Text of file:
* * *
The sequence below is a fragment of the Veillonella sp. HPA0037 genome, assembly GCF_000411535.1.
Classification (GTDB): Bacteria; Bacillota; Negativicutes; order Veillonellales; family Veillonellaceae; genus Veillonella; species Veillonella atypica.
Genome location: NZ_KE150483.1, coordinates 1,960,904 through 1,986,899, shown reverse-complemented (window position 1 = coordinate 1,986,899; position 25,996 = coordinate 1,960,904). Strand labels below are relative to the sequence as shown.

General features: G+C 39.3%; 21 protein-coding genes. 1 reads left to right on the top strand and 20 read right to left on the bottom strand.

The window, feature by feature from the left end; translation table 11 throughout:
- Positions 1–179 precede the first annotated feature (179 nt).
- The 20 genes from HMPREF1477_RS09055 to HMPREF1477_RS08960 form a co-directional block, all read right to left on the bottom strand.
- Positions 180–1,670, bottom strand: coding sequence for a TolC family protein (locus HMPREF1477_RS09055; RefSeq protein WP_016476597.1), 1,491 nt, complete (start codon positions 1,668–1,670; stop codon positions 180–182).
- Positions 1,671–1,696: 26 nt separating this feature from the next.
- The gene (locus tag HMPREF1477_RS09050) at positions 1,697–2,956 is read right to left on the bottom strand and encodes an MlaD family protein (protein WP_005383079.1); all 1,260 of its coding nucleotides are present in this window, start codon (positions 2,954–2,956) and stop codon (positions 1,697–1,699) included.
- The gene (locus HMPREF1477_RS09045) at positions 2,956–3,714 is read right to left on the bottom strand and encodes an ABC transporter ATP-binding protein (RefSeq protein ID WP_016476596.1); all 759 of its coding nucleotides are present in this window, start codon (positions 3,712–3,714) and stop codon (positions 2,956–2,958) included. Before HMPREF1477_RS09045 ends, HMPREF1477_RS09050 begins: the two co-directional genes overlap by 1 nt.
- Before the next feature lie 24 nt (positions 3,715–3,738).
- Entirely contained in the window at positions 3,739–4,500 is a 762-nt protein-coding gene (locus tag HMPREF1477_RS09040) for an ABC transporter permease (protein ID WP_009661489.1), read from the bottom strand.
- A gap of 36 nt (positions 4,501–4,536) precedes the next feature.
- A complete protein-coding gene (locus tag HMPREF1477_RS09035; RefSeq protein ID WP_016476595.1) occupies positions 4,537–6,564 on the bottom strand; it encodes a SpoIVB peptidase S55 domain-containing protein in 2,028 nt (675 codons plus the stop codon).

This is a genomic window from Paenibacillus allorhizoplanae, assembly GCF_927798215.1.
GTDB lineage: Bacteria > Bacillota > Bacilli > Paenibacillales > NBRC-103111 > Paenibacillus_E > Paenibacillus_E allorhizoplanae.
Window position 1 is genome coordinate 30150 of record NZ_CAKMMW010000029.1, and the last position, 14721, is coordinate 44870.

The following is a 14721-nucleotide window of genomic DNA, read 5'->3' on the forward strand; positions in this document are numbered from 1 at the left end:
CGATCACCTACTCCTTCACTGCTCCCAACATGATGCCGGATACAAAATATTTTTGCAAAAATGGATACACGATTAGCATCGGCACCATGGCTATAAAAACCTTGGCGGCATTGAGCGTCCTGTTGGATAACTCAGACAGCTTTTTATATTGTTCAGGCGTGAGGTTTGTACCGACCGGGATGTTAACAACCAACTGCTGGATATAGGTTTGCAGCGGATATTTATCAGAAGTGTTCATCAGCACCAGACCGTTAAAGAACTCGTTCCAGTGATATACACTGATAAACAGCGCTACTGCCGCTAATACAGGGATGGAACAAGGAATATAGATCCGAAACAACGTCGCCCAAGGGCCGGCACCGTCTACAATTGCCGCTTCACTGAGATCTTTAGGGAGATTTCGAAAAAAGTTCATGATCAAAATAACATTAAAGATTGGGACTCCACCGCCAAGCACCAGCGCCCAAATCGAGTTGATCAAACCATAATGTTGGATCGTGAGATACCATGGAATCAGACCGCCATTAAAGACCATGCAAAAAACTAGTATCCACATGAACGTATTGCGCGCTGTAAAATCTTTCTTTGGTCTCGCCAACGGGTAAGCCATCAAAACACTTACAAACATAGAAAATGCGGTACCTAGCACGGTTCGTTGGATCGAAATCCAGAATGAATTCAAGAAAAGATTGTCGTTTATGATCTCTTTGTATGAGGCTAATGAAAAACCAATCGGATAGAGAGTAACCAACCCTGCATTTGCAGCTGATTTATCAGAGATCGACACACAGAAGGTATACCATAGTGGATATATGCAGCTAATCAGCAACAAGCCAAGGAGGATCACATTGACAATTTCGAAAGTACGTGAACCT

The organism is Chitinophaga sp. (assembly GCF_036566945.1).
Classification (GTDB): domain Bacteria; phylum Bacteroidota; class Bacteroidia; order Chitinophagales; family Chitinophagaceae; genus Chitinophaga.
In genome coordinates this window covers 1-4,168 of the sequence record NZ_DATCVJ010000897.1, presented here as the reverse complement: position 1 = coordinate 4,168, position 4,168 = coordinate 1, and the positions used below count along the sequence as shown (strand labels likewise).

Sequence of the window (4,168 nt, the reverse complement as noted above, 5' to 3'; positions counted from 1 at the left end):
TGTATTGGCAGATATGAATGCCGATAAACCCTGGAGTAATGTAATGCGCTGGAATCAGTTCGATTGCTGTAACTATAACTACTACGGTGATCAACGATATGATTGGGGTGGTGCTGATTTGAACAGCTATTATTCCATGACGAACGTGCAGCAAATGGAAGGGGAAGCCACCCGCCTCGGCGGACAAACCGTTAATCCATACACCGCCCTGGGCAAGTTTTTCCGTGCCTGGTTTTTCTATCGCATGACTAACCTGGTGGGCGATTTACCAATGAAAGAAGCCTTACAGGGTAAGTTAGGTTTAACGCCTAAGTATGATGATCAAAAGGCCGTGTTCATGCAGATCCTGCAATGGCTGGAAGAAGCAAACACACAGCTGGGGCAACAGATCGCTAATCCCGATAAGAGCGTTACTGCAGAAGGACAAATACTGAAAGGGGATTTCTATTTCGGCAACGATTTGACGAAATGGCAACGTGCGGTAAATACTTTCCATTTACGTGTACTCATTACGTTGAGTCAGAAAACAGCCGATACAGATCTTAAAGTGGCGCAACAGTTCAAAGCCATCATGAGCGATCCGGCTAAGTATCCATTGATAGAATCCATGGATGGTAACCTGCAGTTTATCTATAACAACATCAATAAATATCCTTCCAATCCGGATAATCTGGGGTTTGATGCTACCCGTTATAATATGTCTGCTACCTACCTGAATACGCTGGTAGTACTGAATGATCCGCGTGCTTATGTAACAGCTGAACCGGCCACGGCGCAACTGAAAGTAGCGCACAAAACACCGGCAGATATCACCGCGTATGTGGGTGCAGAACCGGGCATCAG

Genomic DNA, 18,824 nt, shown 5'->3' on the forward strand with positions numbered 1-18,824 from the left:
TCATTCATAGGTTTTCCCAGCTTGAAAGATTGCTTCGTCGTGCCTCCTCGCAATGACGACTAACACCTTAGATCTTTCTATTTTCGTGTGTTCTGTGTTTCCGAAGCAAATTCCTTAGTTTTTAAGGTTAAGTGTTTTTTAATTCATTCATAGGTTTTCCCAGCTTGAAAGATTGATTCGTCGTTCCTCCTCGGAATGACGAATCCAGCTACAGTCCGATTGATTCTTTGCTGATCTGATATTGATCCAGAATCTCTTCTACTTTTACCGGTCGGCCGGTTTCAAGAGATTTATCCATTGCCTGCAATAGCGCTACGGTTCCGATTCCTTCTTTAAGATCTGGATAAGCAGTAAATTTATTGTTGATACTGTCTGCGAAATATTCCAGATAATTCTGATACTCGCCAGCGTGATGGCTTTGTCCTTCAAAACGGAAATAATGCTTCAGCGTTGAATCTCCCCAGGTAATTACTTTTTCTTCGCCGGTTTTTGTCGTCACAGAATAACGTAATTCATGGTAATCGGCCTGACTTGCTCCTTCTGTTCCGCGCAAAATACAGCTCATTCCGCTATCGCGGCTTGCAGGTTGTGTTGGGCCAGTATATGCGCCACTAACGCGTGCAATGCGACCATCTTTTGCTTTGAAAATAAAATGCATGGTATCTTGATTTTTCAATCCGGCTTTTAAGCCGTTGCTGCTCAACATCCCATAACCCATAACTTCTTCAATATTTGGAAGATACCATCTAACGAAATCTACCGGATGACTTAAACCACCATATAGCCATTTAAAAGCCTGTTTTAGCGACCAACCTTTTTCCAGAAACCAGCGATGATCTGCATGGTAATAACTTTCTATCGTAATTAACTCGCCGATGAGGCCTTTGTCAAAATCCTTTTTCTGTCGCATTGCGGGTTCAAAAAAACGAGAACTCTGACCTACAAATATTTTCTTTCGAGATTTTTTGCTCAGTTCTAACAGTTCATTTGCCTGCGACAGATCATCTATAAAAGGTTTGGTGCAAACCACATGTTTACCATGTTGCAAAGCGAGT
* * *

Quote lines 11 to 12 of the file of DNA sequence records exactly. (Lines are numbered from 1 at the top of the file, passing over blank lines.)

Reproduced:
- The gene (locus HMPREF1477_RS09045) at positions 2,956–3,714 is read right to left on the bottom strand and encodes an ABC transporter ATP-binding protein (RefSeq protein ID WP_016476596.1); all 759 of its coding nucleotides are present in this window, start codon (positions 3,712–3,714) and stop codon (positions 2,956–2,958) included. Before HMPREF1477_RS09045 ends, HMPREF1477_RS09050 begins: the two co-directional genes overlap by 1 nt.
- Before the next feature lie 24 nt (positions 3,715–3,738).